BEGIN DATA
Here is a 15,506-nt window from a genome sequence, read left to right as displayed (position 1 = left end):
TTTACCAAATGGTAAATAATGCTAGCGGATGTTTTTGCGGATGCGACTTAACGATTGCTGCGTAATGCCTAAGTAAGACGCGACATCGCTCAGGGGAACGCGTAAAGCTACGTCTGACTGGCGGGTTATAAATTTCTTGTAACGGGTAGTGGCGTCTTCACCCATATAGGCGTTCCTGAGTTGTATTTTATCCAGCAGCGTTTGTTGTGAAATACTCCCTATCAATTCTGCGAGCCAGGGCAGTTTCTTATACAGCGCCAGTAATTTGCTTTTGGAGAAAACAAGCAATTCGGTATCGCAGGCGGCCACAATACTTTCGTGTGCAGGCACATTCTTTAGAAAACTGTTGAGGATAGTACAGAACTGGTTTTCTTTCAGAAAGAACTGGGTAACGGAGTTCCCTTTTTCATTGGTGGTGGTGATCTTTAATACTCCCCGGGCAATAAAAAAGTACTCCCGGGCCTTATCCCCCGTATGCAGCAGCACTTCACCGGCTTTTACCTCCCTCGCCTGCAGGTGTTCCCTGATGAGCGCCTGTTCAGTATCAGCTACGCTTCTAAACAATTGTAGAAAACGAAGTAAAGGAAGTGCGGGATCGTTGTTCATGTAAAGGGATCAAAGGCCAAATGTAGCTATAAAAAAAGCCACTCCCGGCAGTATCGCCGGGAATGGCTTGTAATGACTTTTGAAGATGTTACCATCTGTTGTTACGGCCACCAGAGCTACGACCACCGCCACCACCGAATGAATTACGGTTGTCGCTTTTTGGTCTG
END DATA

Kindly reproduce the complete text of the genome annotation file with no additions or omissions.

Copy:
Here is a 15,506-nt window from a genome sequence, read left to right as displayed (position 1 = left end):
TTTACCAAATGGTAAATAATGCTAGCGGATGTTTTTGCGGATGCGACTTAACGATTGCTGCGTAATGCCTAAGTAAGACGCGACATCGCTCAGGGGAACGCGTAAAGCTACGTCTGACTGGCGGGTTATAAATTTCTTGTAACGGGTAGTGGCGTCTTCACCCATATAGGCGTTCCTGAGTTGTATTTTATCCAGCAGCGTTTGTTGTGAAATACTCCCTATCAATTCTGCGAGCCAGGGCAGTTTCTTATACAGCGCCAGTAATTTGCTTTTGGAGAAAACAAGCAATTCGGTATCGCAGGCGGCCACAATACTTTCGTGTGCAGGCACATTCTTTAGAAAACTGTTGAGGATAGTACAGAACTGGTTTTCTTTCAGAAAGAACTGGGTAACGGAGTTCCCTTTTTCATTGGTGGTGGTGATCTTTAATACTCCCCGGGCAATAAAAAAGTACTCCCGGGCCTTATCCCCCGTATGCAGCAGCACTTCACCGGCTTTTACCTCCCTCGCCTGCAGGTGTTCCCTGATGAGCGCCTGTTCAGTATCAGCTACGCTTCTAAACAATTGTAGAAAACGAAGTAAAGGAAGTGCGGGATCGTTGTTCATGTAAAGGGATCAAAGGCCAAATGTAGCTATAAAAAAAGCCACTCCCGGCAGTATCGCCGGGAATGGCTTGTAATGACTTTTGAAGATGTTACCATCTGTTGTTACGGCCACCAGAGCTACGACCACCGCCACCACCGAATGAATTACGGTTGTCGCTTTTTGGTCTG